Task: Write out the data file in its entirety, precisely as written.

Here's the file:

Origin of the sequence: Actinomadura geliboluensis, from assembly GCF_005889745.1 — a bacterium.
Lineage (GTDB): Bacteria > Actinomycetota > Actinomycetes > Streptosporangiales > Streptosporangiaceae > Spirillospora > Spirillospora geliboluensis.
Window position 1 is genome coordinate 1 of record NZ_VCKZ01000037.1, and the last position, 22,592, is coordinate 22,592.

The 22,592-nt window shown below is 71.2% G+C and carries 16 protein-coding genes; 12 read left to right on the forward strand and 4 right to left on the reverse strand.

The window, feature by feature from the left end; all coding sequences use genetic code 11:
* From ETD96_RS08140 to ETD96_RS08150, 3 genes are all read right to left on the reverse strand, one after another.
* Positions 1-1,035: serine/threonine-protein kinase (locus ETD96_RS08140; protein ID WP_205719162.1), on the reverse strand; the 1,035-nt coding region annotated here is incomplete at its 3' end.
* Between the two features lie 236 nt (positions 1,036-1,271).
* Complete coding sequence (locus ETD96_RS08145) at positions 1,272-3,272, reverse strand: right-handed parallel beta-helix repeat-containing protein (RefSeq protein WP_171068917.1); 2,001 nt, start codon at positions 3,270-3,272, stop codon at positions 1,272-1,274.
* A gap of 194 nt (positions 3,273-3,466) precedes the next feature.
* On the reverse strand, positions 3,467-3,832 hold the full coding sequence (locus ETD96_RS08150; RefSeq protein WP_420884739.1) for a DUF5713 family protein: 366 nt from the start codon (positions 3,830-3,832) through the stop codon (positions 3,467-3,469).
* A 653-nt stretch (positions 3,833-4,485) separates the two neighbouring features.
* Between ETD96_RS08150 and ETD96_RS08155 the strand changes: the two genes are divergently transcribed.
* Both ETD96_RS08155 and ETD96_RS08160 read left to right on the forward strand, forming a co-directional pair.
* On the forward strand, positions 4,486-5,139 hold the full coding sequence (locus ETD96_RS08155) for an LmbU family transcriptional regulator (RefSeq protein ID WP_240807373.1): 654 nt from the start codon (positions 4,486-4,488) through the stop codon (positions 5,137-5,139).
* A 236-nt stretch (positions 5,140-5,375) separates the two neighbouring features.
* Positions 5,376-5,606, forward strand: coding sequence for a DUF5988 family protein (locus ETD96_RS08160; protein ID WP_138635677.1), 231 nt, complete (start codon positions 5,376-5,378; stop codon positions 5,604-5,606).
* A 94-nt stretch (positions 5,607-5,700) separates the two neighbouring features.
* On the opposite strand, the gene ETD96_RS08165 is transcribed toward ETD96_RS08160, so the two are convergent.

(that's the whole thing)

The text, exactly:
Origin of the sequence: Actinomadura geliboluensis, from assembly GCF_005889745.1 — a bacterium.
Lineage (GTDB): Bacteria > Actinomycetota > Actinomycetes > Streptosporangiales > Streptosporangiaceae > Spirillospora > Spirillospora geliboluensis.
Window position 1 is genome coordinate 1 of record NZ_VCKZ01000037.1, and the last position, 22,592, is coordinate 22,592.

The 22,592-nt window shown below is 71.2% G+C and carries 16 protein-coding genes; 12 read left to right on the forward strand and 4 right to left on the reverse strand.

The window, feature by feature from the left end; all coding sequences use genetic code 11:
* From ETD96_RS08140 to ETD96_RS08150, 3 genes are all read right to left on the reverse strand, one after another.
* Positions 1-1,035: serine/threonine-protein kinase (locus ETD96_RS08140; protein ID WP_205719162.1), on the reverse strand; the 1,035-nt coding region annotated here is incomplete at its 3' end.
* Between the two features lie 236 nt (positions 1,036-1,271).
* Complete coding sequence (locus ETD96_RS08145) at positions 1,272-3,272, reverse strand: right-handed parallel beta-helix repeat-containing protein (RefSeq protein WP_171068917.1); 2,001 nt, start codon at positions 3,270-3,272, stop codon at positions 1,272-1,274.
* A gap of 194 nt (positions 3,273-3,466) precedes the next feature.
* On the reverse strand, positions 3,467-3,832 hold the full coding sequence (locus ETD96_RS08150; RefSeq protein WP_420884739.1) for a DUF5713 family protein: 366 nt from the start codon (positions 3,830-3,832) through the stop codon (positions 3,467-3,469).
* A 653-nt stretch (positions 3,833-4,485) separates the two neighbouring features.
* Between ETD96_RS08150 and ETD96_RS08155 the strand changes: the two genes are divergently transcribed.
* Both ETD96_RS08155 and ETD96_RS08160 read left to right on the forward strand, forming a co-directional pair.
* On the forward strand, positions 4,486-5,139 hold the full coding sequence (locus ETD96_RS08155) for an LmbU family transcriptional regulator (RefSeq protein ID WP_240807373.1): 654 nt from the start codon (positions 4,486-4,488) through the stop codon (positions 5,137-5,139).
* A 236-nt stretch (positions 5,140-5,375) separates the two neighbouring features.
* Positions 5,376-5,606, forward strand: coding sequence for a DUF5988 family protein (locus ETD96_RS08160; protein ID WP_138635677.1), 231 nt, complete (start codon positions 5,376-5,378; stop codon positions 5,604-5,606).
* A 94-nt stretch (positions 5,607-5,700) separates the two neighbouring features.
* On the opposite strand, the gene ETD96_RS08165 is transcribed toward ETD96_RS08160, so the two are convergent.